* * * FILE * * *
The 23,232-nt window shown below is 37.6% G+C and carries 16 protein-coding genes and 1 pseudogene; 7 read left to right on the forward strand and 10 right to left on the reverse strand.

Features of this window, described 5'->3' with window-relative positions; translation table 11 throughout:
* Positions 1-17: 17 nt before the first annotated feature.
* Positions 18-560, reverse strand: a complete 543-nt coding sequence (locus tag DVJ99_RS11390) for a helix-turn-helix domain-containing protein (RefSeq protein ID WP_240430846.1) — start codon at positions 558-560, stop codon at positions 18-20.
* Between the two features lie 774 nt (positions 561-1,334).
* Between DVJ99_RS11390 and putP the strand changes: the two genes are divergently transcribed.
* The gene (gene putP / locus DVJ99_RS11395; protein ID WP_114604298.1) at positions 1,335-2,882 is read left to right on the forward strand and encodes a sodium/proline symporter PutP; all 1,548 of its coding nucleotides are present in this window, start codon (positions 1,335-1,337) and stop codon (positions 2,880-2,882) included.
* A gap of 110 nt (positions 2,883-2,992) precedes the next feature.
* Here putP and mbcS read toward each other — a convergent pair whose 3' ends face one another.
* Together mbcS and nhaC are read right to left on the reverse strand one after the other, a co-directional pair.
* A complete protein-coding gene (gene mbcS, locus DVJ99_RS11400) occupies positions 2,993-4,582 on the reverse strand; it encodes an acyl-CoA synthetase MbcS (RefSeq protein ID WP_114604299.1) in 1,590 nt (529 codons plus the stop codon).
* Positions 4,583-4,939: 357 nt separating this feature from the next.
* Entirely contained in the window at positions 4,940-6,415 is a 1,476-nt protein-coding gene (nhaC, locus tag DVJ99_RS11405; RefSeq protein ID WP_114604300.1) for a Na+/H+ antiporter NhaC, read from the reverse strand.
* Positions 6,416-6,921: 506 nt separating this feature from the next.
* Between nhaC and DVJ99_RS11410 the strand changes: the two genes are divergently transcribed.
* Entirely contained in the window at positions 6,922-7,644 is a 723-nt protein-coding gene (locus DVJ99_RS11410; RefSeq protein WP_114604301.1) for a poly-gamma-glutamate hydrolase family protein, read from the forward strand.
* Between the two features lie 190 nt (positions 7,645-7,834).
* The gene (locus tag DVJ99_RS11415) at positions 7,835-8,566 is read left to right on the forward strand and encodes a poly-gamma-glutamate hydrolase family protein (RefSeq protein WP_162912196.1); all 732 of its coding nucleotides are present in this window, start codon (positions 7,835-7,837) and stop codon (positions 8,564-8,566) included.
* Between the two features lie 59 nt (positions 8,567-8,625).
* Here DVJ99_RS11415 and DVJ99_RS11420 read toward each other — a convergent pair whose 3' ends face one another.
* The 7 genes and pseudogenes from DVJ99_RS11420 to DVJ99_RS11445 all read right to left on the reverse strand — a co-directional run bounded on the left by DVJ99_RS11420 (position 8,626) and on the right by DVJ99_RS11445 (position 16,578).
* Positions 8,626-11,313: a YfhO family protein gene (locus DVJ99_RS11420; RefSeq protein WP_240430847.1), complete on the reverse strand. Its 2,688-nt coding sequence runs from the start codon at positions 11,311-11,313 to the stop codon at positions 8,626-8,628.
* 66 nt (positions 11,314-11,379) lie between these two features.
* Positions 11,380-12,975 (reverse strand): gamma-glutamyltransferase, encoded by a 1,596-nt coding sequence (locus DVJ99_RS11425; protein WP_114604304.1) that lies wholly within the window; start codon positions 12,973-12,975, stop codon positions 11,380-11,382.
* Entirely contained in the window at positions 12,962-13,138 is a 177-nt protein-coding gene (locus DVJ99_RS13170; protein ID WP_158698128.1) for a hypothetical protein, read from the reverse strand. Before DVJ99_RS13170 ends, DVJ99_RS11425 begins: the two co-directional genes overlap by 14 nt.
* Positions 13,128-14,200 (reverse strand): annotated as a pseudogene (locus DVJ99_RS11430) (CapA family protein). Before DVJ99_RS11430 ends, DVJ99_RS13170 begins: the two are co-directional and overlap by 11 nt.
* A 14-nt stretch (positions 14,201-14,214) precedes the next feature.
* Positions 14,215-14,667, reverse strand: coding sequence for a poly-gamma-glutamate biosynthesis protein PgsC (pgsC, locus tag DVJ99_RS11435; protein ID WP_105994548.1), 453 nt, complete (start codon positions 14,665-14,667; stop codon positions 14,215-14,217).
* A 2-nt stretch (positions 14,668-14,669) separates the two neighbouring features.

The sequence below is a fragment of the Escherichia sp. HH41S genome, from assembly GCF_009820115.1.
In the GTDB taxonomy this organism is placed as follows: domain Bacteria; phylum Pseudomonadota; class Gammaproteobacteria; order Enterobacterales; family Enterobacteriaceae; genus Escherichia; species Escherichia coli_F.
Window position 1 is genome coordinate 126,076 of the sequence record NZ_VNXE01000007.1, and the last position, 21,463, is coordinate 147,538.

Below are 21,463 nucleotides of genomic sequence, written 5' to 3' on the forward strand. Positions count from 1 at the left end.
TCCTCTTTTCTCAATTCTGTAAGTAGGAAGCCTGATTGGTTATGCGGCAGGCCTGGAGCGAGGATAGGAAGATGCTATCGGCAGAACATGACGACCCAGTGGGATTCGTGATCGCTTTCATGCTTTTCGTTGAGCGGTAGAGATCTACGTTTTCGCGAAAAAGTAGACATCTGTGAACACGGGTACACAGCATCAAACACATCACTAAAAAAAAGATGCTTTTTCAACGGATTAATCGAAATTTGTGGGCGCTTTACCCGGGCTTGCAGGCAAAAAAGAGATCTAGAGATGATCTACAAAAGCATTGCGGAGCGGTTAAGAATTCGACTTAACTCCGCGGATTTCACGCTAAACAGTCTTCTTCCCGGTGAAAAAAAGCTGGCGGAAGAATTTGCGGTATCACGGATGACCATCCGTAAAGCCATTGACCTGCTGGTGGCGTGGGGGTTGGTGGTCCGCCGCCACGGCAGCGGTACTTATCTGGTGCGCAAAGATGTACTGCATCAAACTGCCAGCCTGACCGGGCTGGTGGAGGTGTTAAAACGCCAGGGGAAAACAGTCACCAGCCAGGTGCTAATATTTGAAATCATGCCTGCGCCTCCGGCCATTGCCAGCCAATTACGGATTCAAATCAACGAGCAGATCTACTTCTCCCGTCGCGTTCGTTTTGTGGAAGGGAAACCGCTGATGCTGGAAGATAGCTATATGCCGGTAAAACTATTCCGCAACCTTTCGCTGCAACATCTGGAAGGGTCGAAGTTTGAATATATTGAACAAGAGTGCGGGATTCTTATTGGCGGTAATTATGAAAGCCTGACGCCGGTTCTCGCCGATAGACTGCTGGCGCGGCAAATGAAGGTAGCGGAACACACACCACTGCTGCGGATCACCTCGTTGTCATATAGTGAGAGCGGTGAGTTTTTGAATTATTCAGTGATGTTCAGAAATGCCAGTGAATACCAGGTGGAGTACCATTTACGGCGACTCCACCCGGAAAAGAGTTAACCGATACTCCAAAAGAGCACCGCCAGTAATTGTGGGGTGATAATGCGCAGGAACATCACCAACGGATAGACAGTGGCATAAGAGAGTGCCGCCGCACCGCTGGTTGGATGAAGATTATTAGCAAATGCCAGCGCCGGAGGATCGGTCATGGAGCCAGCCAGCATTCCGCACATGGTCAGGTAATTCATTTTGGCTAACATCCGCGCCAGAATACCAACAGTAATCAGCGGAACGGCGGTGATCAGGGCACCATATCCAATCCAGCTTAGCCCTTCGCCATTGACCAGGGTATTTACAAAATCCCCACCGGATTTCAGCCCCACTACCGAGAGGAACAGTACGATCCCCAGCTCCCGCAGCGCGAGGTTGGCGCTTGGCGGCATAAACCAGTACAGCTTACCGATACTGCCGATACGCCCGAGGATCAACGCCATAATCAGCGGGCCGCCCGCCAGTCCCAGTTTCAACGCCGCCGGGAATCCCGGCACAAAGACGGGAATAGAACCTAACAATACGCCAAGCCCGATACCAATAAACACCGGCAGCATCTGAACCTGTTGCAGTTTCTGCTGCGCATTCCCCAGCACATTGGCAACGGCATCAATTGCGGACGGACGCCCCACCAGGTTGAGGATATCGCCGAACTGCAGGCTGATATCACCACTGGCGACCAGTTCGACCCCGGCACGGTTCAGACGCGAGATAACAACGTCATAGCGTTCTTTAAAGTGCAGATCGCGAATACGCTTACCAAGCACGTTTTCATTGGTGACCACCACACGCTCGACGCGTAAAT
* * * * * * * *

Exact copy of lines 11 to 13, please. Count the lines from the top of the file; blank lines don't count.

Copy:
* A complete protein-coding gene (gene mbcS, locus DVJ99_RS11400) occupies positions 2,993-4,582 on the reverse strand; it encodes an acyl-CoA synthetase MbcS (RefSeq protein ID WP_114604299.1) in 1,590 nt (529 codons plus the stop codon).
* Positions 4,583-4,939: 357 nt separating this feature from the next.
* Entirely contained in the window at positions 4,940-6,415 is a 1,476-nt protein-coding gene (nhaC, locus tag DVJ99_RS11405; RefSeq protein ID WP_114604300.1) for a Na+/H+ antiporter NhaC, read from the reverse strand.